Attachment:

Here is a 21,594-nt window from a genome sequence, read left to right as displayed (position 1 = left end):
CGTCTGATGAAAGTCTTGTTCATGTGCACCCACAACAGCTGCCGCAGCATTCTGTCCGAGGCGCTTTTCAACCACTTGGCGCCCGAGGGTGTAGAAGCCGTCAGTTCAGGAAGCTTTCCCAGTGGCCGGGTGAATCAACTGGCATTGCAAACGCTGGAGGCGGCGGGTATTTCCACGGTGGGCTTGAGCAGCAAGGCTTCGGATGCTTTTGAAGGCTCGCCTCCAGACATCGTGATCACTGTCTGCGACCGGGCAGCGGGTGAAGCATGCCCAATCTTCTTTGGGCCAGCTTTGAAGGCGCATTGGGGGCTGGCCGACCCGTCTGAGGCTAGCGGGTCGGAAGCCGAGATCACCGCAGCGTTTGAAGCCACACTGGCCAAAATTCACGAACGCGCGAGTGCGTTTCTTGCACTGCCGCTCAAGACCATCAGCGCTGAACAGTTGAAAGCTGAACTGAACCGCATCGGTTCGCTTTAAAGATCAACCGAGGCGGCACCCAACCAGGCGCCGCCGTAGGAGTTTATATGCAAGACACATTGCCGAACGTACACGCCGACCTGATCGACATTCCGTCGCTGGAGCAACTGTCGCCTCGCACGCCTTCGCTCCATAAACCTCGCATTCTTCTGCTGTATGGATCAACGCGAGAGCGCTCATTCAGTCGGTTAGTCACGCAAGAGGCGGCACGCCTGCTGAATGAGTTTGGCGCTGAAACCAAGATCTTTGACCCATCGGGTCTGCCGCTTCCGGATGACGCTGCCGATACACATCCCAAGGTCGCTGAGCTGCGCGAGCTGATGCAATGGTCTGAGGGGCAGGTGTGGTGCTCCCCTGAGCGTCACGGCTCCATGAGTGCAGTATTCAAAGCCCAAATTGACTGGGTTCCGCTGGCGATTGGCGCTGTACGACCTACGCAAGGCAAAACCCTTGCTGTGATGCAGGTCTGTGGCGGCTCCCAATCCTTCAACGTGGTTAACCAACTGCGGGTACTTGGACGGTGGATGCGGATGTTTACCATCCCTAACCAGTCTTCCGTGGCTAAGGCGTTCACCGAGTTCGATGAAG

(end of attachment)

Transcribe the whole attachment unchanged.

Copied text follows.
Here is a 21,594-nt window from a genome sequence, read left to right as displayed (position 1 = left end):
CGTCTGATGAAAGTCTTGTTCATGTGCACCCACAACAGCTGCCGCAGCATTCTGTCCGAGGCGCTTTTCAACCACTTGGCGCCCGAGGGTGTAGAAGCCGTCAGTTCAGGAAGCTTTCCCAGTGGCCGGGTGAATCAACTGGCATTGCAAACGCTGGAGGCGGCGGGTATTTCCACGGTGGGCTTGAGCAGCAAGGCTTCGGATGCTTTTGAAGGCTCGCCTCCAGACATCGTGATCACTGTCTGCGACCGGGCAGCGGGTGAAGCATGCCCAATCTTCTTTGGGCCAGCTTTGAAGGCGCATTGGGGGCTGGCCGACCCGTCTGAGGCTAGCGGGTCGGAAGCCGAGATCACCGCAGCGTTTGAAGCCACACTGGCCAAAATTCACGAACGCGCGAGTGCGTTTCTTGCACTGCCGCTCAAGACCATCAGCGCTGAACAGTTGAAAGCTGAACTGAACCGCATCGGTTCGCTTTAAAGATCAACCGAGGCGGCACCCAACCAGGCGCCGCCGTAGGAGTTTATATGCAAGACACATTGCCGAACGTACACGCCGACCTGATCGACATTCCGTCGCTGGAGCAACTGTCGCCTCGCACGCCTTCGCTCCATAAACCTCGCATTCTTCTGCTGTATGGATCAACGCGAGAGCGCTCATTCAGTCGGTTAGTCACGCAAGAGGCGGCACGCCTGCTGAATGAGTTTGGCGCTGAAACCAAGATCTTTGACCCATCGGGTCTGCCGCTTCCGGATGACGCTGCCGATACACATCCCAAGGTCGCTGAGCTGCGCGAGCTGATGCAATGGTCTGAGGGGCAGGTGTGGTGCTCCCCTGAGCGTCACGGCTCCATGAGTGCAGTATTCAAAGCCCAAATTGACTGGGTTCCGCTGGCGATTGGCGCTGTACGACCTACGCAAGGCAAAACCCTTGCTGTGATGCAGGTCTGTGGCGGCTCCCAATCCTTCAACGTGGTTAACCAACTGCGGGTACTTGGACGGTGGATGCGGATGTTTACCATCCCTAACCAGTCTTCCGTGGCTAAGGCGTTCACCGAGTTCGATGAAG